There was a big announcement this week. Mayor Emanuel’s Commission has come back with its recommendation. It has green-lighted a $13 per hour minimum wage in Chicago, and the Mayor apparently supports it. But there’s a catch.
“It’s clear that Mayor Rahm did not want to press this issue, Reader columnist Ben Joravsky claims. “He did not want to raise the minimum wage in a significant way because he did not want to alienate his core supporters in the business world who are against it. So he created a Commission that enabled him to come up wit this diluted, watered-down stuff that postpones it for five years – the headline is $13 an hour.
“That would be great next month,” adds Randell Strickland, the Dean of Restorative Justice at the south side’s Little Black Pearl high school.
“Yea,” says Joravsky. “Except that the month will be in 2018. He postponed it. The deal he’s got on the table now is actually worse than the deal he originally proposed.”
And, Strickland concludes, “I can assure you that five years from now $13 an hour will be as laughable as $8.25 is now.”
Strickland deals every day with young people who are trying to negotiate their way through neighborhoods stressed by random, unpredictable spikes of extreme violence. There’s no easy solution for any of this, he tells us, but there’s no doubt that the seeds of today’s mayhem were planted long ago.
“What we are looking at is the legacy of decades – generations – of neglect,” he says. “If you ride the Red Line you see it. If you take a tour of the parks from the far south side to the north side you see it. The number of vacant lots, the quality of buildings, you see the progression, or the regression, of disproportionate distribution of income and resources and intention. We well know that in Chicago certain neighborhoods suffered from benign or malign neglect as a matter of policy. And this kind of violence is the kind of thing that results.”
Mayor Emanuel, speaking after the especially violent July 4th weekend, invoked the “code of silence” as part of the problem. “I wouldn’t say it’s a code of silence as much as it’s a code of violence, Strickland explains. “It’s not just an African-American problem, it’s an American problem. It’s a male problem.”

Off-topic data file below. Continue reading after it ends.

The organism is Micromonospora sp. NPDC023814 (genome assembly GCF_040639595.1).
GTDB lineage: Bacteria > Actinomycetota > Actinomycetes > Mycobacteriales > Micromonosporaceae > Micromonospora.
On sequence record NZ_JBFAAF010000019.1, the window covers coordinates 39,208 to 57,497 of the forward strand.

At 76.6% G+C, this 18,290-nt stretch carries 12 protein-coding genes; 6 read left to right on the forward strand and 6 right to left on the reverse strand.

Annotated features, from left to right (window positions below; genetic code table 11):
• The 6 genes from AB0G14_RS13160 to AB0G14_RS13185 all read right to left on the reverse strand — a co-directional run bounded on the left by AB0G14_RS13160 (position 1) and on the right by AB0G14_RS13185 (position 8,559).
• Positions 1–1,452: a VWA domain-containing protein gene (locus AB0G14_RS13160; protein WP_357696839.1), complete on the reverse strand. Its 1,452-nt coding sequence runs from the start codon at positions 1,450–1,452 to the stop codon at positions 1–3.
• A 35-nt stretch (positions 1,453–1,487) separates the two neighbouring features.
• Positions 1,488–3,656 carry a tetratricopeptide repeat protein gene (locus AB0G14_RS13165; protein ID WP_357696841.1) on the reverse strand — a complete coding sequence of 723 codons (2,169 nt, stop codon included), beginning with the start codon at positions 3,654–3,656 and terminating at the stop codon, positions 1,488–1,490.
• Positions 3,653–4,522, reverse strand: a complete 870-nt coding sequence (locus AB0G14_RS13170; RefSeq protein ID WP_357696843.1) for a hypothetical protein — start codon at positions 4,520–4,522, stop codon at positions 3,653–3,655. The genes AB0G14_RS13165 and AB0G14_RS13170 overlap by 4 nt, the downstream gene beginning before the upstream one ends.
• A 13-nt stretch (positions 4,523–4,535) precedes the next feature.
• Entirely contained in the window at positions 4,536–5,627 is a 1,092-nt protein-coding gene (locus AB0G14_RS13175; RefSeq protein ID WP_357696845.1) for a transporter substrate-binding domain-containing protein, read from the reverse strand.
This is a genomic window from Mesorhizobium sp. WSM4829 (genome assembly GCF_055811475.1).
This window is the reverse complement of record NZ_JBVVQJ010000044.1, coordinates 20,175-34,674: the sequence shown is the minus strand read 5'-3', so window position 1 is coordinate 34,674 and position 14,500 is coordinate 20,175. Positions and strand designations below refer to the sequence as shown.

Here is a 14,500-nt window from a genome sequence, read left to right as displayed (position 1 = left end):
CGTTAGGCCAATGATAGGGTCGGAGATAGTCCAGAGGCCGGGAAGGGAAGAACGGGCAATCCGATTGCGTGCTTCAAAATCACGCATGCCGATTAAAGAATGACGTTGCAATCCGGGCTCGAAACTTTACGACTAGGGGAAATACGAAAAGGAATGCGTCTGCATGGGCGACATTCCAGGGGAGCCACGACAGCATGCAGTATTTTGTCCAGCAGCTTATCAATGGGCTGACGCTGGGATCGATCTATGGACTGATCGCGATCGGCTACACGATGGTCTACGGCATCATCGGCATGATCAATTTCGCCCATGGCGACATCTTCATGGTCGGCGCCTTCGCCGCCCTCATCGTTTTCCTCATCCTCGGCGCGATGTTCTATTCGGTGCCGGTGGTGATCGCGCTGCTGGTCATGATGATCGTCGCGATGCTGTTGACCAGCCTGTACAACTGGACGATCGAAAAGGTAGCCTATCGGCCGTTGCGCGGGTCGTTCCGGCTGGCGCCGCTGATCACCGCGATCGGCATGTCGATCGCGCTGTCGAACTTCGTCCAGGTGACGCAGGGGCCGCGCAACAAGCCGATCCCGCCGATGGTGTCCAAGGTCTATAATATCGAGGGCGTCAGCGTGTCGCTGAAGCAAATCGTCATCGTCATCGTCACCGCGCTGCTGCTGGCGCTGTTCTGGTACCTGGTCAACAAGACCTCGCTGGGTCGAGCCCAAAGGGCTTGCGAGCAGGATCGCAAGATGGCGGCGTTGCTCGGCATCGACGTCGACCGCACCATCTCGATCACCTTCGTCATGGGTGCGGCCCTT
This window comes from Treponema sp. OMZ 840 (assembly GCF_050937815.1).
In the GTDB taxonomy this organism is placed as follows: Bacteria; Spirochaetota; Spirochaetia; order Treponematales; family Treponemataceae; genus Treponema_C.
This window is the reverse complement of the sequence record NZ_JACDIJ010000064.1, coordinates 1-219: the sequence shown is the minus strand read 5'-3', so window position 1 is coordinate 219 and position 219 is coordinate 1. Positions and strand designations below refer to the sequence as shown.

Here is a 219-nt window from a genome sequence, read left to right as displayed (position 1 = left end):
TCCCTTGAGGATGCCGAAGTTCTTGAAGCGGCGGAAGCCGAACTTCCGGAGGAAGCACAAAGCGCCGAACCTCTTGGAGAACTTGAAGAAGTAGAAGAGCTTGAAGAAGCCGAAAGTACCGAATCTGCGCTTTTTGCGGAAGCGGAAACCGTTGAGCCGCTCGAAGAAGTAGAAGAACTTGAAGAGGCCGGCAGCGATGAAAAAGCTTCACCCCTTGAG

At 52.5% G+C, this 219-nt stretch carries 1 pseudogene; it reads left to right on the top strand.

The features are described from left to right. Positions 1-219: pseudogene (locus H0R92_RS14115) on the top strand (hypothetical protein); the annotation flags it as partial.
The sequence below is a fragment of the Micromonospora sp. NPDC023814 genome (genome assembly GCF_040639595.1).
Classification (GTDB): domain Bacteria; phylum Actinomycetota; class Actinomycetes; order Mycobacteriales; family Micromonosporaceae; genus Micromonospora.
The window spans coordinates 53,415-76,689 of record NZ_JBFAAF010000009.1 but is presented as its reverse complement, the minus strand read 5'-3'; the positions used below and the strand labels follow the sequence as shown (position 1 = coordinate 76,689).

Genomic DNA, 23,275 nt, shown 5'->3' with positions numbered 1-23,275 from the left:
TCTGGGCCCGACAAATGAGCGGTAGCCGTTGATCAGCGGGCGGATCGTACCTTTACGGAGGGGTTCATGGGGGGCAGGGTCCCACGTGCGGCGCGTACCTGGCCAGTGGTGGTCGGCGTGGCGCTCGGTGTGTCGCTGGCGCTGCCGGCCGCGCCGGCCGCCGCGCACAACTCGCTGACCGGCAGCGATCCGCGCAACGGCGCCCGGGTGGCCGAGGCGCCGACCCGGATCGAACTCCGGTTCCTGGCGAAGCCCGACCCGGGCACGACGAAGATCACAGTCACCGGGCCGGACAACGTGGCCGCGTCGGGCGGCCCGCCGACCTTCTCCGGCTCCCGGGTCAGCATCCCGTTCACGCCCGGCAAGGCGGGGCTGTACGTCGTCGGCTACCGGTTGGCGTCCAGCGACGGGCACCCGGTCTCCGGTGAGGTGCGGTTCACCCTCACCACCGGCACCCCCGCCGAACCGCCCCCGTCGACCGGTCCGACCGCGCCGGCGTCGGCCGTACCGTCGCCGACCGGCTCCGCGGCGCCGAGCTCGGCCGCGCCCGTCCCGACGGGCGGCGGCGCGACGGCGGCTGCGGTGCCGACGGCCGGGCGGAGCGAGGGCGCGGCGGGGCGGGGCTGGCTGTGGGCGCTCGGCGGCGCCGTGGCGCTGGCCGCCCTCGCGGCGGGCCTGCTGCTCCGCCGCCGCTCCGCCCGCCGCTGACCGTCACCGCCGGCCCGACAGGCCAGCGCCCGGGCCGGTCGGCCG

And it’s also a family problem, according to Strickland. Disinvestment and economic policy have torn the fabric of the family unit.
“I was born in 1968,” he tells us. “Most of the people that I remember from Henry Horner Homes, most of the families that I interacted with, had two parents. And everybody worked. My grandfather was a construction contractor. But everybody, their plan was – I’m going to save, I’m going to work. We’re all going to pull together, and move to the south side or to a better neighborhood, or to the west side, and most people did that. And all the families that I knew in the 70’s and into the 80’s pretty much did that, and then the recession happened, and that access out – stopped.
It was more than a recession, Joravsky points out, because that was the beginning of the de-industrialization of Chicago, when hundreds of local factories and businesses closed, falling victim to increased globalization and an inability to compete. And the poorest people in the poorest neighborhoods were often the first victims.
But it’s not all about outside macro-economic forces. Sometimes it’s local economic, zoning and land-use policy.
“I remember interviewing people on the west side in the 1980s,” says Joravsky. “And they were telling me, you watch. They’re gonna move the people out, and white people are gonna move in. Now this was kind of far west side, and I just couldn’t believe it back then. But I’ve watched the patterns of 25 years of public policy where you starve certain neighborhoods, and you invest in certain neighborhoods. Mayor Daley – in the name of poor people, we’re gonna tear down the public high rises. So they tear them down, in the name of poor people. Like closing schools, in the name of poor people. It’s always in the name of poor people. Then, once they’ve moved them out – Cabrini Green? They’re selling off the land, there’s development, they’re seeding it with public dollars through the TIF program, so, it’s like this is what they wanted.”
We pause to salute, with awe, the ability of Mayor Emanuel to raise gigantic baskets of campaign money, including his just-opened Chicago Forward Super PAC. Joravsky has even named it.
“I call it the 6-8-1 plan. In six days they got eight guys to kick in a million dollars.”
No potential Emanuel challenger has anything like the millions at the Mayor’s disposal, of course, so will it deter serious opponents from even trying?
“It was an intimidating shot from Mayor Rahm’s political machine. No question about it,” Joravsky concedes. “Anybody who’s thinking of running…has to realize there’s no way he or she’s going to compete with the Rahm money machine. So this is gonna have to be the once-in-a-lifetime moment when the people of Chicago- God help ’em – are actually gonna take control of their life and do something as opposed to following.”
And Strickland adapts a presidential slogan to the Chicago electorate. “We are the ones we’re still waiting for,” he says.